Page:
my $thr1 = threads->new(sub {
             sleep 20;
         my $thr2 = threads->new(sub {
             sleep 20;

     This program will probably hang until you kill it.  The only
     way it won't hang is if one of the two threads acquires both
     locks first.  A guaranteed-to-hang version is more compli-
     cated, but the principle is the same.

     The first thread will grab a lock on $a, then, after a pause
     during which the second thread has probably had time to do
     some work, try to grab a lock on $b.  Meanwhile, the second
     thread grabs a lock on $b, then later tries to grab a lock
     on $a.  The second lock attempt for both threads will block,
     each waiting for the other to release its lock.

     This condition is called a deadlock, and it occurs whenever
     two or more threads are trying to get locks on resources
     that the others own.  Each thread will block, waiting for
     the other to release a lock on a resource.  That never hap-
     pens, though, since the thread with the resource is itself
     waiting for a lock to be released.

     There are a number of ways to handle this sort of problem.
     The best way is to always have all threads acquire locks in
     the exact same order.  If, for example, you lock variables
     $a, $b, and $c, always lock $a before $b, and $b before $c.
     It's also best to hold on to locks for as short a period of
     time to minimize the risks of deadlock.

     The other synchronization primitives described below can
     suffer from similar problems.

     Queues: Passing Data Around

     A queue is a special thread-safe object that lets you put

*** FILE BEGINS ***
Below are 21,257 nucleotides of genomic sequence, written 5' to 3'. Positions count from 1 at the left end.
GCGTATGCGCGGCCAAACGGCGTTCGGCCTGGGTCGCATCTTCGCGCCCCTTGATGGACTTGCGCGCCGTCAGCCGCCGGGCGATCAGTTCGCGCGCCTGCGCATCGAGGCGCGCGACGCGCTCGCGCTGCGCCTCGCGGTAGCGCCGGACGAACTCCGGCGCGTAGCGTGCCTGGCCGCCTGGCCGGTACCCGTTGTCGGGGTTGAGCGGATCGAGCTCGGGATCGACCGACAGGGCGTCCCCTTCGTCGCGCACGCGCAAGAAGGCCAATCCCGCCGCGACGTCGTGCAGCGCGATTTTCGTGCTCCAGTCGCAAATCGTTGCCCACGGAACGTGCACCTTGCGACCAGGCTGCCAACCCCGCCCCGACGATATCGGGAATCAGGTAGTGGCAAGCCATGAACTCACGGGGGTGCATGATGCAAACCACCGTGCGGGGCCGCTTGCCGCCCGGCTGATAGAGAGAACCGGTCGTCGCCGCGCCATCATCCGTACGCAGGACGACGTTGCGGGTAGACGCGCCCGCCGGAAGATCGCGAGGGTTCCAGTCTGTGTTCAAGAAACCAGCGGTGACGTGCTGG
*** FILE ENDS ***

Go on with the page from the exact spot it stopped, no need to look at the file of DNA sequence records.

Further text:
data in one end and take it out the other without having to
     worry about synchronization issues.  They're pretty
     straightforward, and look like this:

         use threads;
         use Thread::Queue;

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         my $DataQueue = Thread::Queue->new;
         $thr = threads->new(sub {
             while ($DataElement = $DataQueue->dequeue) {
                 print "Popped $DataElement off the queue\n";

         $DataQueue->enqueue("A", "B", "C");
         sleep 10;

     You create the queue with "new Thread::Queue".  Then you can
     add lists of scalars onto the end with enqueue(), and pop
     scalars off the front of it with dequeue().  A queue has no
     fixed size, and can grow as needed to hold everything pushed
     on to it.

     If a queue is empty, dequeue() blocks until another thread
     enqueues something.  This makes queues ideal for event loops
     and other communications between threads.

     Semaphores: Synchronizing Data Access

     Semaphores are a kind of generic locking mechanism. In their
     most basic form, they behave very much like lockable